LOST AND BEAT AND NOW

we’ve been through a lot of time in the desert
we’ve been through the hollow barrel of a pistol
we’ve been through a seance
a table of writers stirring over dotting a question mark
we’ve been lost amongst ourselves
robbed apartments, gutted houses, fumigated homes
dead lawns, sprayed down by chemical agents of chaos
we were hollow. we were stuffed.
we paraded around in ambulances.

we’ve been through a lot of time barefoot on the living room floor
we’ve been through smoky headlights in new york city
we’ve been bruised, and bloodied up
for spitting on the sidewalk
we’ve been left with pens and notebooks in psych wards
we’ve been pressed for time, energy and money
we’ve found our sunflower and allowed it to wilt

now i’m  not  so certain of what we are
we’re some cosmic whirlpool of our grandfather’s dust
intentionally unintentional violent reactions of peace
we are made with metal bones and eyes like pixels
we are lighting the kerosene rope so the past can’t climb up after us
we are drowning out the television in our dirty bathwater
we are rebuilding our houses with more tolerance between the bricks
we are putting down hardwood floors over our burial plots
we are burning down bridges because we can swim across oceans
we are here to be labeled by you, dear future
we will try to be kind if you promise to do your best to be

COPYRIGHT BRICE MAIURRO 2012

READ “FEAR”

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NEW YORK, I WANT YOU SO BADLY

new york, i want you so badly
i’ve never wanted anyone this bad
you’re dancing around in my dreams at night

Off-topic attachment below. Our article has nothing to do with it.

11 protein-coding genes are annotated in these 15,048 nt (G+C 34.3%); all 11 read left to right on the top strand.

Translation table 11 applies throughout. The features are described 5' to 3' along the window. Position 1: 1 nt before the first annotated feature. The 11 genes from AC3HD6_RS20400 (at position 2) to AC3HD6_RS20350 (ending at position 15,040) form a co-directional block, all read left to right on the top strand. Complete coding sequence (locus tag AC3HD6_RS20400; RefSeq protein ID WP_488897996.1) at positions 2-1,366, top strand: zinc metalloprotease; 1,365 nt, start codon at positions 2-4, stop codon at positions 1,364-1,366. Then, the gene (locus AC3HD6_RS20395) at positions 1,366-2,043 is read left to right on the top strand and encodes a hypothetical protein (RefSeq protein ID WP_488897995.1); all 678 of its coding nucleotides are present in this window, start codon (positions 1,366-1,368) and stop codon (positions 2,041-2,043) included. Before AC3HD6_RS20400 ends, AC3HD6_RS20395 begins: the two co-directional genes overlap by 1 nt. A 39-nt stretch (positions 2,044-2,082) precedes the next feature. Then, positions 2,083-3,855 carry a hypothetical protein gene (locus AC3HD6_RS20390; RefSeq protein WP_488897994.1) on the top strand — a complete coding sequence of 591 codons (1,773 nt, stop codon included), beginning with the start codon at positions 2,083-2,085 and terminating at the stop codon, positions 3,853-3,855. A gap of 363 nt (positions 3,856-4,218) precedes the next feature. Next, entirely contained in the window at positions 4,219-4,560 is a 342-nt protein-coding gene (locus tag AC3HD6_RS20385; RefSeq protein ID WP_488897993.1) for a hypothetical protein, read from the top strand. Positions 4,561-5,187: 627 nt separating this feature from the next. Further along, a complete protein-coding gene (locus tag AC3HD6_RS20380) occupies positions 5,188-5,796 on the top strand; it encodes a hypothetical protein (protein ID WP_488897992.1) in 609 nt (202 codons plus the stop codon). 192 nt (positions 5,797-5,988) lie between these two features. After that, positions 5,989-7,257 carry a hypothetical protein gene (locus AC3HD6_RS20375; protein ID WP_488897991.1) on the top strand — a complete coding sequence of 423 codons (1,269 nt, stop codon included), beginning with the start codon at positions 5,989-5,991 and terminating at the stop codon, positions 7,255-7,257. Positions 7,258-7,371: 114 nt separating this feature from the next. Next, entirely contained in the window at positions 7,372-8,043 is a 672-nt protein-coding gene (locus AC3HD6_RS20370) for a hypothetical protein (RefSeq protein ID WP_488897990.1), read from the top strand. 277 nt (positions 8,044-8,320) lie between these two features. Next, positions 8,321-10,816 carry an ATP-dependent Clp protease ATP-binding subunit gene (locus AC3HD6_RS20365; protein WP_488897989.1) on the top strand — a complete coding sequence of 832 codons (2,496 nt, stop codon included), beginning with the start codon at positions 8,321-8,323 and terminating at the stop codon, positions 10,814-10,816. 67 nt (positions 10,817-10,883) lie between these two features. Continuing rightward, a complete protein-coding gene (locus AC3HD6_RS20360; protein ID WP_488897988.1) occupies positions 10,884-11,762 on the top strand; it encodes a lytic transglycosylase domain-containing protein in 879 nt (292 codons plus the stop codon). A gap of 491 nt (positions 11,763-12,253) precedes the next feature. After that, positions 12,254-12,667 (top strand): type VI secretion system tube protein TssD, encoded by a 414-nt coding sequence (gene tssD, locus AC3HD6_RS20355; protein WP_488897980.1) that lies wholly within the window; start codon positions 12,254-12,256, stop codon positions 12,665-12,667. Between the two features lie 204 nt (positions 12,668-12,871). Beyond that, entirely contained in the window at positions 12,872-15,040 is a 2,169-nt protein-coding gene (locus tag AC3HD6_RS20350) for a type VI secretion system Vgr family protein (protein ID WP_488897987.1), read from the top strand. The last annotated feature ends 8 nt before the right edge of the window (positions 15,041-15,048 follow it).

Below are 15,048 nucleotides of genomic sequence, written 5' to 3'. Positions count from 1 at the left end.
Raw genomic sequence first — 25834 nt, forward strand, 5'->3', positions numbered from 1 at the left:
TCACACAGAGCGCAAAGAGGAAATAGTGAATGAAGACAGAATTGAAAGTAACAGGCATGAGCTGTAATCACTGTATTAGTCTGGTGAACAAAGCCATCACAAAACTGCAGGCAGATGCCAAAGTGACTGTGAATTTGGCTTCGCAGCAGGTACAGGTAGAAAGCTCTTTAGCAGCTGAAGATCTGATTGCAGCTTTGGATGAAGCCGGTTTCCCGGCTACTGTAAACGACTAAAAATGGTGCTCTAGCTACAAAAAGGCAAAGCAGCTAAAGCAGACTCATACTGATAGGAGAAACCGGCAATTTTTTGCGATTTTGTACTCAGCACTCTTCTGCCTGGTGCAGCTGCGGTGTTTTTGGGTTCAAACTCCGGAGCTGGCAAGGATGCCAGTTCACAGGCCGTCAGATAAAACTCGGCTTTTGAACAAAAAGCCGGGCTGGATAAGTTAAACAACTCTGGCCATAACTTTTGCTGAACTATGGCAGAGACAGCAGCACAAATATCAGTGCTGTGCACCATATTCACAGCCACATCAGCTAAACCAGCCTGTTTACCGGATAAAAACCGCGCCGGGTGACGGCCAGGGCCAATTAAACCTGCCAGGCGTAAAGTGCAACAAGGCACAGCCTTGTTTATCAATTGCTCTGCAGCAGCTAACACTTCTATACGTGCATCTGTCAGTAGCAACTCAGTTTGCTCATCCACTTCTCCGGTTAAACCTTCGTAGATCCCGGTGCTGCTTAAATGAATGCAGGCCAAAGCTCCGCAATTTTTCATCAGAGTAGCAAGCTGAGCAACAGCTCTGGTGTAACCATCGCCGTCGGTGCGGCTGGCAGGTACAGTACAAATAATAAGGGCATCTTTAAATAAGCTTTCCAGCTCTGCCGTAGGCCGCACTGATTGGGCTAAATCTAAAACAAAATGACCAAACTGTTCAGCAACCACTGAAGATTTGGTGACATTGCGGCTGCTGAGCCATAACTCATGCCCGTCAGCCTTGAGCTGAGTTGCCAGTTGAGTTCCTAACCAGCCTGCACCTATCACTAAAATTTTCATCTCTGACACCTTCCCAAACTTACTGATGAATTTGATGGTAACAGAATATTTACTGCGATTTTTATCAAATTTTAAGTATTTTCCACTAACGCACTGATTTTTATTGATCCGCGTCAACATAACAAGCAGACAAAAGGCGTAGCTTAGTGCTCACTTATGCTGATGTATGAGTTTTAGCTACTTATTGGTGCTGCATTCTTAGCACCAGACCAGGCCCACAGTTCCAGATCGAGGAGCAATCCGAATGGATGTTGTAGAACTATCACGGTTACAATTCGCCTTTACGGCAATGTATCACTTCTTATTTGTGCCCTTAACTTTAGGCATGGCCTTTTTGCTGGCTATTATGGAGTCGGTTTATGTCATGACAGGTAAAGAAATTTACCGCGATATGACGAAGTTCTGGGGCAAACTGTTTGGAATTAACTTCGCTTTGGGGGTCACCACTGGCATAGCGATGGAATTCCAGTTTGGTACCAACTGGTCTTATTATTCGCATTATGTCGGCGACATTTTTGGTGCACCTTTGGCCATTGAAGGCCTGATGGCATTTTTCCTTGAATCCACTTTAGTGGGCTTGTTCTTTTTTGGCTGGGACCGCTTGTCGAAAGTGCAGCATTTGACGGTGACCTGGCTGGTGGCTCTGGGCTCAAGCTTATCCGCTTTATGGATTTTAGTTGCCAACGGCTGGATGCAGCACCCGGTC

you’re running your ghost hands up and down my spine
when i close my eyes i see you
i taste the smoke of brooklyn on my tongue
your legs hanging out of your t-shirt
as we lay on your bed in my mind
you traipse about the high rise apartment
like a cat that stalks the room
you’re everything i’ve ever wanted
your words are all surreal
mostly because i can’t believe you said them
when we made love
it would be as raw as lenny bruce
we would burn like buildings
it would taste like late night coffee and cigarettes
we’d sing like it was raining
and we were drunk and high
on life and laughing on park benches
and loving each other
and we dance on the rooftops
above us the stars in the ceiling
below us the stars in the floor
i would have you right then and there
hundreds of feet above the concrete
god, i have to have you
i have to run your hair through my fingers
i have to grow old as you grow older
i have to die in the arms of the city that was meant to have me
i have to die with you

COPYRIGHT BRICE MAIURRO 2012

READ “SEVIER COUNTY”

(PAUSE)

two buildings
side by side
the world’s largest pause symbol
in september of two thousand one
america froze midstep
in coffee shops people were forced to take a minute
to look into the eyes of friendly strangers
the nation took a mental day
muted the tv

and watched the sound of chaos colliding with structure
we remembered